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From the Same Mindset Which Blames Murder on the Weapon Being Used…

(H/T Instapun­dit)

Swazi­land is one of the two land-locked coun­tries located within the bound­aries of South Africa.  It’s not really known for much else in the North Amer­i­can con­ti­nent beyond the African HIV epi­demic and the low­est life expectancy on the planet.

But this news might change that.

Police in Swazi­land are crack­ing down on rape—by putting women in jail. Author­i­ties in Africa’s last absolute monar­chy have issued a ban on “rape-provoking” cloth­ing, includ­ing miniskirts, midriff-revealing tops, and low-rise jeans, the AFP reports. Women caught wear­ing such cloth­ing will be arrested, and face six months in jail. “The act of the rapist is made easy, because it would be easy to remove the half-cloth worn by the women,” a police spokes­woman explained.

The spokes­woman also said that provocatively-dressed women are to blame when they are sex­u­ally assaulted. “I have read from the social net­works that men and even other women have a ten­dency of ‘undress­ing peo­ple with their eyes.’ That becomes eas­ier when the clothes are hug­ging or are more reveal­ing,” she said. The ban will not, how­ever, apply to tra­di­tional garb, which can be a tad reveal­ing. Dur­ing the annual Reed Dance, for instance, women go bare-breasted and wear beaded skirts that only cover their front.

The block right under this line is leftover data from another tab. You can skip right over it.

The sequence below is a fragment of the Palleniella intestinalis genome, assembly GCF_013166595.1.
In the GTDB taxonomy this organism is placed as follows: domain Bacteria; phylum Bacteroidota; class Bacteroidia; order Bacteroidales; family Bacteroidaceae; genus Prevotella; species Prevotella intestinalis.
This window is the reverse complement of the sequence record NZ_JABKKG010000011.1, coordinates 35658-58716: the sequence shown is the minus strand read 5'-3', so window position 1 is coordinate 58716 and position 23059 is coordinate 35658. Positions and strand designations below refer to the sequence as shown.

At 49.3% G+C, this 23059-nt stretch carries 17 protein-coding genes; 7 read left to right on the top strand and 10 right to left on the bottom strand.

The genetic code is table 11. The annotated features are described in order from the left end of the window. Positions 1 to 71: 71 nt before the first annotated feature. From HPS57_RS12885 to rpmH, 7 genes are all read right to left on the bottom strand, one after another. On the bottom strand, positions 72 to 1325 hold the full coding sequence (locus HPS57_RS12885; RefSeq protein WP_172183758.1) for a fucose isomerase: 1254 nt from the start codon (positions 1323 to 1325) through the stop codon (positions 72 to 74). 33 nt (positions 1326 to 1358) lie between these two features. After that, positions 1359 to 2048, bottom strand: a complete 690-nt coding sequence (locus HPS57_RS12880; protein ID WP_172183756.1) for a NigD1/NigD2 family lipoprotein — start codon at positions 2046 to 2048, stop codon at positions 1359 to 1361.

No word yet on any­thing else in Swazi­land that the author­i­ties wish to blame the vic­tim for.  It’s early though.

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ASPCA Pays Ringling Bros. in Elephant Lawsuit">ASPCA Pays Ringling Bros. in Elephant Lawsuit

Want to know the truly nutty part about this story, it is that the Amer­i­can Soci­ety for the Pre­ven­tion to Cru­elty to Ani­mals (a legit ani­mal rights orga­ni­za­tion not known for being crazy like the gang at PeTA) were ini­tially the plain­tiffs in this case over a decade ago.

I’m not a lawyer, but some­thing had to come up in the dis­cov­ery phase which caused atti­tudes to change.

An ani­mal rights group will pay Rin­gling Bros. and Bar­num & Bai­ley Cir­cus $9.3 mil­lion to set­tle a law­suit the cir­cus filed after courts found that activists paid a for­mer cir­cus worker for his help in claim­ing the cir­cus abused elephants.